Why Won’t COP26 Take Animal Agriculture Seriously?

Photo of cattle on a farm

On November 1, COP26, the United Nations’ annual climate change conference, will kick off in Glasgow. Over the course of 12 days, the conference will unite nations, businesses, and citizens alike to discuss one of the most urgent issues facing the planet: climate change. 

In 2015 at COP21, the Paris Agreement—a commitment from countries across the globe to take action to limit global warming—was born. As part of the agreement, countries agreed that every five years they would come back with an updated plan reflecting how they will lower their carbon emissions. (Last year’s conference was canceled due to the global pandemic, so that’s now happening at this year’s conference.) 

Several countries, including top contributors to global carbon emissions like the U.S. and China, have made commitments to drastically reduce emissions but truth be told, few world leaders have little decisive action to show for the planet six years after the Paris Agreement was signed. Bold statements have been made, sure. (Biden announced that the U.S. would halve its emissions by 2030.) Commitments have been made to pivot away from fossil fuels and lean into renewable energy and promote electric cars. But many of those promises are vague. And while countries fail to meet their emissions targets, the clock keeps ticking, the summers keep getting hotter, and storms continue to hit us with unprecedented severity. 

World leaders and COP26 are missing the point: Animal agriculture needs to be central to all conversations concerning climate change. Its effects are already devastating parts of the world. Leaving this focus out, or ignoring it altogether, is not just an oversight, but deeply irresponsible.

This year’s conference appears to have left animal agriculture out of the conversation. (The goals section of the website does, however, call for phasing out coal, investing in renewables, switching to electric vehicles, and reducing deforestation.) And climate activists have taken notice. Recently, 53 NGOs, including Humane Society International, ProVeg International, the Center for Biological Diversity, the Harvard Animal Law & Policy Program, and more wrote to British politician and COP26 president, Alon Sharma, urging him to formally acknowledge factory farming’s impact on the planet in hopes of encouraging world leaders to take the decisive action needed to steer us away from destroying the planet to the point of it being inhospitable for future generations.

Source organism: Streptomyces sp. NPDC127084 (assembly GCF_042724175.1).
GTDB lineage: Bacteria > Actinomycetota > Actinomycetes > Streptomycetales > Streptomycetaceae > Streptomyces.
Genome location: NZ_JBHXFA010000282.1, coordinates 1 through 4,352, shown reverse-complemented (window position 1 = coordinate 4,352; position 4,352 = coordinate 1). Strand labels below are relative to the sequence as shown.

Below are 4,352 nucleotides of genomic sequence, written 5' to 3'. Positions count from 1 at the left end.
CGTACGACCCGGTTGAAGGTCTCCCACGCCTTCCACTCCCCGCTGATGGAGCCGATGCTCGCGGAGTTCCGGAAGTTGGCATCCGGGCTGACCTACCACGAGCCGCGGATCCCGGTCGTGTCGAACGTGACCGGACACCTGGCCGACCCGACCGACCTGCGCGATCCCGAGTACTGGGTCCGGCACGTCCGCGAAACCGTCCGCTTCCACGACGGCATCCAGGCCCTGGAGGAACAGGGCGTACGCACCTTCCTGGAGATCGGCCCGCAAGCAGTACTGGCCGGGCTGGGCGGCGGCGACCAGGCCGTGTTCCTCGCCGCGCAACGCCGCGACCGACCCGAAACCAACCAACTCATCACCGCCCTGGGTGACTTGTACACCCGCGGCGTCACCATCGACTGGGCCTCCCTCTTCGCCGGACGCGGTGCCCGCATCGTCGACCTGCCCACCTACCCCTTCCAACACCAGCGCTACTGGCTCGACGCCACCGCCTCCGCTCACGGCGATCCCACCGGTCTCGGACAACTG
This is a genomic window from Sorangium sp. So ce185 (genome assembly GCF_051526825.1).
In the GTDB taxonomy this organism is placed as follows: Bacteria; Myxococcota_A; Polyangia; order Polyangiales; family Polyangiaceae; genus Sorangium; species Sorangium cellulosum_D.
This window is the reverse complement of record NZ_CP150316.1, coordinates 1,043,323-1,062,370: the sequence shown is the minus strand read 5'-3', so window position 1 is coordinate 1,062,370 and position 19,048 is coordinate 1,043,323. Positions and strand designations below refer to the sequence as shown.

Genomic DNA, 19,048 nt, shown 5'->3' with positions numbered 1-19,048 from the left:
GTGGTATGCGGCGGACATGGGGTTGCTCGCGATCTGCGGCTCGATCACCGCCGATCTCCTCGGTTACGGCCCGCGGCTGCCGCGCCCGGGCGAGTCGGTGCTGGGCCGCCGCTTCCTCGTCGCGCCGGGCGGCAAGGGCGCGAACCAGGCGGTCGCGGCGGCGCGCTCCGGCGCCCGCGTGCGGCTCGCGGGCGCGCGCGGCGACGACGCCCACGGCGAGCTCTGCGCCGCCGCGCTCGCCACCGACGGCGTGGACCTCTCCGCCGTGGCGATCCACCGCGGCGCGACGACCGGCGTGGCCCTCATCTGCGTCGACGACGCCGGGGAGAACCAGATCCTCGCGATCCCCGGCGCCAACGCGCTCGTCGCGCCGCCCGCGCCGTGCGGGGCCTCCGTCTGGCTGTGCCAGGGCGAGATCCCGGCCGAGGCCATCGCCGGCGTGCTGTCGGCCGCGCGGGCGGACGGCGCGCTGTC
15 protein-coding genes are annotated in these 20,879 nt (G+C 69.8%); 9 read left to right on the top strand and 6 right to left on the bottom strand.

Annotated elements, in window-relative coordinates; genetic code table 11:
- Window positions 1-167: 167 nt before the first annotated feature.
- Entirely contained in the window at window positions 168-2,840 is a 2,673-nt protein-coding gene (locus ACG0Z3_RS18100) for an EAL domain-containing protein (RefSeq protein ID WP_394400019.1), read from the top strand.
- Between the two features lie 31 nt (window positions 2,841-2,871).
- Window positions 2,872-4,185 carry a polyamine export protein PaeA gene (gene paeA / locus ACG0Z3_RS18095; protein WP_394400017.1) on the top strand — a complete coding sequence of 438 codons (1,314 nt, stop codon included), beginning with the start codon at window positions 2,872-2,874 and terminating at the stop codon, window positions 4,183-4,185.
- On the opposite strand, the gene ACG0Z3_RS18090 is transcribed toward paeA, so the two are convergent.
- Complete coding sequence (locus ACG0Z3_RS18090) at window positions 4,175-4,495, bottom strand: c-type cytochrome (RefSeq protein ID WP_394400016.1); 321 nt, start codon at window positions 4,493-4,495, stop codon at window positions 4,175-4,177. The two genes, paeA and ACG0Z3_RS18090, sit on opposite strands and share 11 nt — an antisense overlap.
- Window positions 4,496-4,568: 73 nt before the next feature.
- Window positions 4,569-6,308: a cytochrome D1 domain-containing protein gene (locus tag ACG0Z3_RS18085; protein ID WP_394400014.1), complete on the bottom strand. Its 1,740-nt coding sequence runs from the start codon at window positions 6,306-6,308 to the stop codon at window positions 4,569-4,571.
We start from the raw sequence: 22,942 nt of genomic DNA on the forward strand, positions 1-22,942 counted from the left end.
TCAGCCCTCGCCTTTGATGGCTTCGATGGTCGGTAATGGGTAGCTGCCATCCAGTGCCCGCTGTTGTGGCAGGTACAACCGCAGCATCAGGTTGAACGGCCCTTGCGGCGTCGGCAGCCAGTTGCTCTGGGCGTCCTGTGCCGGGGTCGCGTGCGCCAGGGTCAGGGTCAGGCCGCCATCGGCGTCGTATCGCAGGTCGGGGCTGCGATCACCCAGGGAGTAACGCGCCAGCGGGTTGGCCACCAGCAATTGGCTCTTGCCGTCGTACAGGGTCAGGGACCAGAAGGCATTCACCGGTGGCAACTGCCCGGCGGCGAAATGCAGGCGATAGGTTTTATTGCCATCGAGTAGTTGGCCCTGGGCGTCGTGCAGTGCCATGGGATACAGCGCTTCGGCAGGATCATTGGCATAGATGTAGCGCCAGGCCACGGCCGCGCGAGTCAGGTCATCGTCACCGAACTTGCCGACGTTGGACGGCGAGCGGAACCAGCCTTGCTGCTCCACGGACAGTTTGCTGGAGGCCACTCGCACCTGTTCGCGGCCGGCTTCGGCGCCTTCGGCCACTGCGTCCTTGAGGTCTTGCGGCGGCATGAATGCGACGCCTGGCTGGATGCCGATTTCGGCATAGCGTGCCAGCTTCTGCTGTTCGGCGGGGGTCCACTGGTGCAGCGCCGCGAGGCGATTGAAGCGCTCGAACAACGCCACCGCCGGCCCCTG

The letter urges COP26 to address these urgent areas, which would be a clear signal to governments around the world to take action on the climate crisis. “Working with farmers to support and catalyze a shift towards more plant-centric food production and consumption is a proactive step that must be taken to future-proof global food and agricultural industries … We call on the UNFCCC to formally and publicly recognize the role of animal agriculture as one of the largest contributors of climate change and to open a greater space for dialogue.”

Sounds reasonable, right? Here are three reasons why COP26 should put animal agriculture on the agenda:

Photo of protestor with the activist group Extinction Rebellion calling for COP26 to take action, not make promises
The activist group Extinction Rebellion gathers at the Impossible Rebellion protests on 23rd August 2021 in London, calling for leaders at COP26 to take action. | Mark Kerrison/In Pictures via Getty Images

Animal agriculture is a top contributor to greenhouse gas emissions

According to the Food and Agriculture Organization of the UN, animal agriculture contributes to roughly 14.5 percent of anthropogenic global greenhouse gas emissions. These come not only from the animals themselves but also from deforestation to make way for pastureland. Not only that, but it also requires vast resources in order to function–far more than the planet can sustain as the global population grows, according to scientists. The pollution that comes from these farms also happens to be hazardous in other ways, contaminating the air and water of nearby towns. Factory farming has been left out of many nation’s climate change plans and it’s high time that it becomes a mandatory part of any plan having to do with reducing greenhouse gas emissions. Overlooking animal agriculture and focusing only on renewables is short-sighted and statistically impractical when it comes to emissions. Opening the discussion on pivoting toward a more plant-forward food system is a critical part of the conversation. 

Governments and corporations need to act, not just individuals

As the UN’s own climate report recently revealed, change needs to come from all aspects of society. This means that nations need to include animal agriculture in their plans (and they need to put those plans into action) and that we as individuals can also take action by leaving the world’s most unsustainable foods off our plates. 

We should consider what kind of planet we’re leaving for future generations

Many parts of the world are beginning to experience the effects of climate change via hotter summers and more severe storms. But, things are only going to get worse if governments continue to sit on their hands and lament the tragedy of what humanity has done to the planet. And while many of us will be gone as more extreme weather events begin occurring, the same can’t be said of the younger generations who had little to no say in the actions that have brought our environment to its current state. The future literally depends on all of us.